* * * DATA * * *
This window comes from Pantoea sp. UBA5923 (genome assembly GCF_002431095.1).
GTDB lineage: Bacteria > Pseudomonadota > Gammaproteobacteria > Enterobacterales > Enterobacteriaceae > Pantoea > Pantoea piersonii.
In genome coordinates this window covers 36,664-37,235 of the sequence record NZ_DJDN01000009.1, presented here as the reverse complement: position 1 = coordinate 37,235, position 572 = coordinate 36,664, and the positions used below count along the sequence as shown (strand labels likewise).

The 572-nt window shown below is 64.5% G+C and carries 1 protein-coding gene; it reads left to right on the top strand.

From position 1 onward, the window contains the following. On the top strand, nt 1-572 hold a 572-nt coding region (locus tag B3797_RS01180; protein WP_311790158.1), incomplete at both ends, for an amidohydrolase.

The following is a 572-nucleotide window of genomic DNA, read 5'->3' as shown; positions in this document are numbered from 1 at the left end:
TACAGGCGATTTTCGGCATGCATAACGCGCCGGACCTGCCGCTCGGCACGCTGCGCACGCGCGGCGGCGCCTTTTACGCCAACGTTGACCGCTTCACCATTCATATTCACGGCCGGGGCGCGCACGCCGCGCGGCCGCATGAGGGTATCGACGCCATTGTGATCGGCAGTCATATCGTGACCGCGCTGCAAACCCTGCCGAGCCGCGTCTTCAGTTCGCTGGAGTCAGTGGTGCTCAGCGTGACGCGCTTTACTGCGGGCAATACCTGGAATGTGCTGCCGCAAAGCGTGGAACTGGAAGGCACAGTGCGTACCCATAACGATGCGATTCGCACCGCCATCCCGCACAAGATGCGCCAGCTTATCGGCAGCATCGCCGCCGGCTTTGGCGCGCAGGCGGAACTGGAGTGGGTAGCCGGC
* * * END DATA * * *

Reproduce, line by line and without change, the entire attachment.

This window comes from Pantoea sp. UBA5923 (genome assembly GCF_002431095.1).
GTDB lineage: Bacteria > Pseudomonadota > Gammaproteobacteria > Enterobacterales > Enterobacteriaceae > Pantoea > Pantoea piersonii.
In genome coordinates this window covers 36,664-37,235 of the sequence record NZ_DJDN01000009.1, presented here as the reverse complement: position 1 = coordinate 37,235, position 572 = coordinate 36,664, and the positions used below count along the sequence as shown (strand labels likewise).

The 572-nt window shown below is 64.5% G+C and carries 1 protein-coding gene; it reads left to right on the top strand.

From position 1 onward, the window contains the following. On the top strand, nt 1-572 hold a 572-nt coding region (locus tag B3797_RS01180; protein WP_311790158.1), incomplete at both ends, for an amidohydrolase.

The following is a 572-nucleotide window of genomic DNA, read 5'->3' as shown; positions in this document are numbered from 1 at the left end:
TACAGGCGATTTTCGGCATGCATAACGCGCCGGACCTGCCGCTCGGCACGCTGCGCACGCGCGGCGGCGCCTTTTACGCCAACGTTGACCGCTTCACCATTCATATTCACGGCCGGGGCGCGCACGCCGCGCGGCCGCATGAGGGTATCGACGCCATTGTGATCGGCAGTCATATCGTGACCGCGCTGCAAACCCTGCCGAGCCGCGTCTTCAGTTCGCTGGAGTCAGTGGTGCTCAGCGTGACGCGCTTTACTGCGGGCAATACCTGGAATGTGCTGCCGCAAAGCGTGGAACTGGAAGGCACAGTGCGTACCCATAACGATGCGATTCGCACCGCCATCCCGCACAAGATGCGCCAGCTTATCGGCAGCATCGCCGCCGGCTTTGGCGCGCAGGCGGAACTGGAGTGGGTAGCCGGC